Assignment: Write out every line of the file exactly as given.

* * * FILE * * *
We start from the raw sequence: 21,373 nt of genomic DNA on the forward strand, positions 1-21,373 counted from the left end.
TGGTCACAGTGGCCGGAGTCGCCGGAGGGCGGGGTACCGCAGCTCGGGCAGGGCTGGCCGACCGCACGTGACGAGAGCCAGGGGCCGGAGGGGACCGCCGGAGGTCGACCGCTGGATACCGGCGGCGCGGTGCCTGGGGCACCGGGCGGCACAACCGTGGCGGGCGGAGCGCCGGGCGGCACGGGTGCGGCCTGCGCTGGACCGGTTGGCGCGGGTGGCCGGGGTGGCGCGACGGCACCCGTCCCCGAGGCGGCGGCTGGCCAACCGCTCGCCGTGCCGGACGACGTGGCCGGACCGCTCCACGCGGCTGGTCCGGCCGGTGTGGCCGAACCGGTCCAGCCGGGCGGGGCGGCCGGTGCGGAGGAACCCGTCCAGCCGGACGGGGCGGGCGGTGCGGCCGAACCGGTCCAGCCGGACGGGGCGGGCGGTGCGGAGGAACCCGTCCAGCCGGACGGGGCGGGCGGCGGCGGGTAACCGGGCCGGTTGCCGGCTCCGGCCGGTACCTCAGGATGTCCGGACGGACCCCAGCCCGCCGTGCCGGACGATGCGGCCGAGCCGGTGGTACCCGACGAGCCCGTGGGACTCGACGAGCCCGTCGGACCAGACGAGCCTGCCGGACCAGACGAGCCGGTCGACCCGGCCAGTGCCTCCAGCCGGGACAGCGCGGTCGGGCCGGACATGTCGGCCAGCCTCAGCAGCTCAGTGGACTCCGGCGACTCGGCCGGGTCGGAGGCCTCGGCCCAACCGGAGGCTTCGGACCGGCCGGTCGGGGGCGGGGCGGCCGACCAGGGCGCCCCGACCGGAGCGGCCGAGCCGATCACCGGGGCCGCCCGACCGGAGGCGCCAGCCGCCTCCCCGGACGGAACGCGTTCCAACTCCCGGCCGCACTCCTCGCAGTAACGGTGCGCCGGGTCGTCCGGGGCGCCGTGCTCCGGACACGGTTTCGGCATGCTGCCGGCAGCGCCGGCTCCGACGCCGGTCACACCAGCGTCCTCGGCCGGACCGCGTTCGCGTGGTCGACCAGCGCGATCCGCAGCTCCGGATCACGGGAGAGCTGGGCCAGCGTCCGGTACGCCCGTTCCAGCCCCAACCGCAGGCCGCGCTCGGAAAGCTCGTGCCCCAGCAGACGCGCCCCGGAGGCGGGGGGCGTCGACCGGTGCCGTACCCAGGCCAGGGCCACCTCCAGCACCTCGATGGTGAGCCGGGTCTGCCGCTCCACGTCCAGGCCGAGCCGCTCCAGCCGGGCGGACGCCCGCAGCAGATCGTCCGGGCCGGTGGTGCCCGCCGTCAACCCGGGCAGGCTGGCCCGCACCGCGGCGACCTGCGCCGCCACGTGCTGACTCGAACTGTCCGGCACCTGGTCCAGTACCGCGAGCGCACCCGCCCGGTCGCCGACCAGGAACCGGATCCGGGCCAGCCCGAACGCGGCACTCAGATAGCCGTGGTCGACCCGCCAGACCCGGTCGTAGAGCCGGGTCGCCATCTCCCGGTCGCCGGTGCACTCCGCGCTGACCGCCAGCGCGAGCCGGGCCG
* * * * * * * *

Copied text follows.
We start from the raw sequence: 21,373 nt of genomic DNA on the forward strand, positions 1-21,373 counted from the left end.
TGGTCACAGTGGCCGGAGTCGCCGGAGGGCGGGGTACCGCAGCTCGGGCAGGGCTGGCCGACCGCACGTGACGAGAGCCAGGGGCCGGAGGGGACCGCCGGAGGTCGACCGCTGGATACCGGCGGCGCGGTGCCTGGGGCACCGGGCGGCACAACCGTGGCGGGCGGAGCGCCGGGCGGCACGGGTGCGGCCTGCGCTGGACCGGTTGGCGCGGGTGGCCGGGGTGGCGCGACGGCACCCGTCCCCGAGGCGGCGGCTGGCCAACCGCTCGCCGTGCCGGACGACGTGGCCGGACCGCTCCACGCGGCTGGTCCGGCCGGTGTGGCCGAACCGGTCCAGCCGGGCGGGGCGGCCGGTGCGGAGGAACCCGTCCAGCCGGACGGGGCGGGCGGTGCGGCCGAACCGGTCCAGCCGGACGGGGCGGGCGGTGCGGAGGAACCCGTCCAGCCGGACGGGGCGGGCGGCGGCGGGTAACCGGGCCGGTTGCCGGCTCCGGCCGGTACCTCAGGATGTCCGGACGGACCCCAGCCCGCCGTGCCGGACGATGCGGCCGAGCCGGTGGTACCCGACGAGCCCGTGGGACTCGACGAGCCCGTCGGACCAGACGAGCCTGCCGGACCAGACGAGCCGGTCGACCCGGCCAGTGCCTCCAGCCGGGACAGCGCGGTCGGGCCGGACATGTCGGCCAGCCTCAGCAGCTCAGTGGACTCCGGCGACTCGGCCGGGTCGGAGGCCTCGGCCCAACCGGAGGCTTCGGACCGGCCGGTCGGGGGCGGGGCGGCCGACCAGGGCGCCCCGACCGGAGCGGCCGAGCCGATCACCGGGGCCGCCCGACCGGAGGCGCCAGCCGCCTCCCCGGACGGAACGCGTTCCAACTCCCGGCCGCACTCCTCGCAGTAACGGTGCGCCGGGTCGTCCGGGGCGCCGTGCTCCGGACACGGTTTCGGCATGCTGCCGGCAGCGCCGGCTCCGACGCCGGTCACACCAGCGTCCTCGGCCGGACCGCGTTCGCGTGGTCGACCAGCGCGATCCGCAGCTCCGGATCACGGGAGAGCTGGGCCAGCGTCCGGTACGCCCGTTCCAGCCCCAACCGCAGGCCGCGCTCGGAAAGCTCGTGCCCCAGCAGACGCGCCCCGGAGGCGGGGGGCGTCGACCGGTGCCGTACCCAGGCCAGGGCCACCTCCAGCACCTCGATGGTGAGCCGGGTCTGCCGCTCCACGTCCAGGCCGAGCCGCTCCAGCCGGGCGGACGCCCGCAGCAGATCGTCCGGGCCGGTGGTGCCCGCCGTCAACCCGGGCAGGCTGGCCCGCACCGCGGCGACCTGCGCCGCCACGTGCTGACTCGAACTGTCCGGCACCTGGTCCAGTACCGCGAGCGCACCCGCCCGGTCGCCGACCAGGAACCGGATCCGGGCCAGCCCGAACGCGGCACTCAGATAGCCGTGGTCGACCCGCCAGACCCGGTCGTAGAGCCGGGTCGCCATCTCCCGGTCGCCGGTGCACTCCGCGCTGACCGCCAGCGCGAGCCGGGCCG